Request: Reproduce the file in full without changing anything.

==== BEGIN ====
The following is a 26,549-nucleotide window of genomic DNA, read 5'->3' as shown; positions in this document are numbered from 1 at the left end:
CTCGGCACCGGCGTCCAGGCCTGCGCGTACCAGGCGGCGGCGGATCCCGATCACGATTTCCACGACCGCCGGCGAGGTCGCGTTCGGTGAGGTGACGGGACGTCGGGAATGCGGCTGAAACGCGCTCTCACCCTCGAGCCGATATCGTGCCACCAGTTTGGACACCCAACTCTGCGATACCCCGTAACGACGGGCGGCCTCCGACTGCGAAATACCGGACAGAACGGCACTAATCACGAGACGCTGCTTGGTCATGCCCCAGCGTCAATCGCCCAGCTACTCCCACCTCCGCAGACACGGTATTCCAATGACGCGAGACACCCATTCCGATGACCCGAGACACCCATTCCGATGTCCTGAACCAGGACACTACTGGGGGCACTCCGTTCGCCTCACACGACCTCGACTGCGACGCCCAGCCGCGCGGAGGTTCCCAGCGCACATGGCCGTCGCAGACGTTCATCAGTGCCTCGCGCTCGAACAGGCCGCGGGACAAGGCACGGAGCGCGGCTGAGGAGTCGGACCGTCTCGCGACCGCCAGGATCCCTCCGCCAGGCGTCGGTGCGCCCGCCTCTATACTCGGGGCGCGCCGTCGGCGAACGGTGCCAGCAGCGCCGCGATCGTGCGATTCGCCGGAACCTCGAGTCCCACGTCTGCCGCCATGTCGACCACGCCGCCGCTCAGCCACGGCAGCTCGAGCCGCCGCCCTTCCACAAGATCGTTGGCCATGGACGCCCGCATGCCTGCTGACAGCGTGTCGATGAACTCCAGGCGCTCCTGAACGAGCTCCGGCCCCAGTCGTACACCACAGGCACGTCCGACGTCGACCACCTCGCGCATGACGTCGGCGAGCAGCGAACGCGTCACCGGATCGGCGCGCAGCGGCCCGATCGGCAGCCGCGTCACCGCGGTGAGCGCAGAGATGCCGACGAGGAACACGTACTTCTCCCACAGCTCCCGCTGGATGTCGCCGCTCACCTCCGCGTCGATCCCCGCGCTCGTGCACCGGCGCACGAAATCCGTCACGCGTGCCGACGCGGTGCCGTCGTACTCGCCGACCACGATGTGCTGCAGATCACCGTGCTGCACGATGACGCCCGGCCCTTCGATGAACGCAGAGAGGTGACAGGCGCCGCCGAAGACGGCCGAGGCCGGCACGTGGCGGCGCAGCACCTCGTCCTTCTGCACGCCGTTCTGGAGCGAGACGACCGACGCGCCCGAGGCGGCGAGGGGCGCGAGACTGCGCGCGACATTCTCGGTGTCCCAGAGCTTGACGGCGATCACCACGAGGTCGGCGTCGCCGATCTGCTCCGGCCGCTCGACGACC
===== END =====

The following is a 26,549-nucleotide window of genomic DNA, read 5'->3' as shown; positions in this document are numbered from 1 at the left end:
CTCGGCACCGGCGTCCAGGCCTGCGCGTACCAGGCGGCGGCGGATCCCGATCACGATTTCCACGACCGCCGGCGAGGTCGCGTTCGGTGAGGTGACGGGACGTCGGGAATGCGGCTGAAACGCGCTCTCACCCTCGAGCCGATATCGTGCCACCAGTTTGGACACCCAACTCTGCGATACCCCGTAACGACGGGCGGCCTCCGACTGCGAAATACCGGACAGAACGGCACTAATCACGAGACGCTGCTTGGTCATGCCCCAGCGTCAATCGCCCAGCTACTCCCACCTCCGCAGACACGGTATTCCAATGACGCGAGACACCCATTCCGATGACCCGAGACACCCATTCCGATGTCCTGAACCAGGACACTACTGGGGGCACTCCGTTCGCCTCACACGACCTCGACTGCGACGCCCAGCCGCGCGGAGGTTCCCAGCGCACATGGCCGTCGCAGACGTTCATCAGTGCCTCGCGCTCGAACAGGCCGCGGGACAAGGCACGGAGCGCGGCTGAGGAGTCGGACCGTCTCGCGACCGCCAGGATCCCTCCGCCAGGCGTCGGTGCGCCCGCCTCTATACTCGGGGCGCGCCGTCGGCGAACGGTGCCAGCAGCGCCGCGATCGTGCGATTCGCCGGAACCTCGAGTCCCACGTCTGCCGCCATGTCGACCACGCCGCCGCTCAGCCACGGCAGCTCGAGCCGCCGCCCTTCCACAAGATCGTTGGCCATGGACGCCCGCATGCCTGCTGACAGCGTGTCGATGAACTCCAGGCGCTCCTGAACGAGCTCCGGCCCCAGTCGTACACCACAGGCACGTCCGACGTCGACCACCTCGCGCATGACGTCGGCGAGCAGCGAACGCGTCACCGGATCGGCGCGCAGCGGCCCGATCGGCAGCCGCGTCACCGCGGTGAGCGCAGAGATGCCGACGAGGAACACGTACTTCTCCCACAGCTCCCGCTGGATGTCGCCGCTCACCTCCGCGTCGATCCCCGCGCTCGTGCACCGGCGCACGAAATCCGTCACGCGTGCCGACGCGGTGCCGTCGTACTCGCCGACCACGATGTGCTGCAGATCACCGTGCTGCACGATGACGCCCGGCCCTTCGATGAACGCAGAGAGGTGACAGGCGCCGCCGAAGACGGCCGAGGCCGGCACGTGGCGGCGCAGCACCTCGTCCTTCTGCACGCCGTTCTGGAGCGAGACGACCGACGCGCCCGAGGCGGCGAGGGGCGCGAGACTGCGCGCGACATTCTCGGTGTCCCAGAGCTTGACGGCGATCACCACGAGGTCGGCGTCGCCGATCTGCTCCGGCCGCTCGACGACC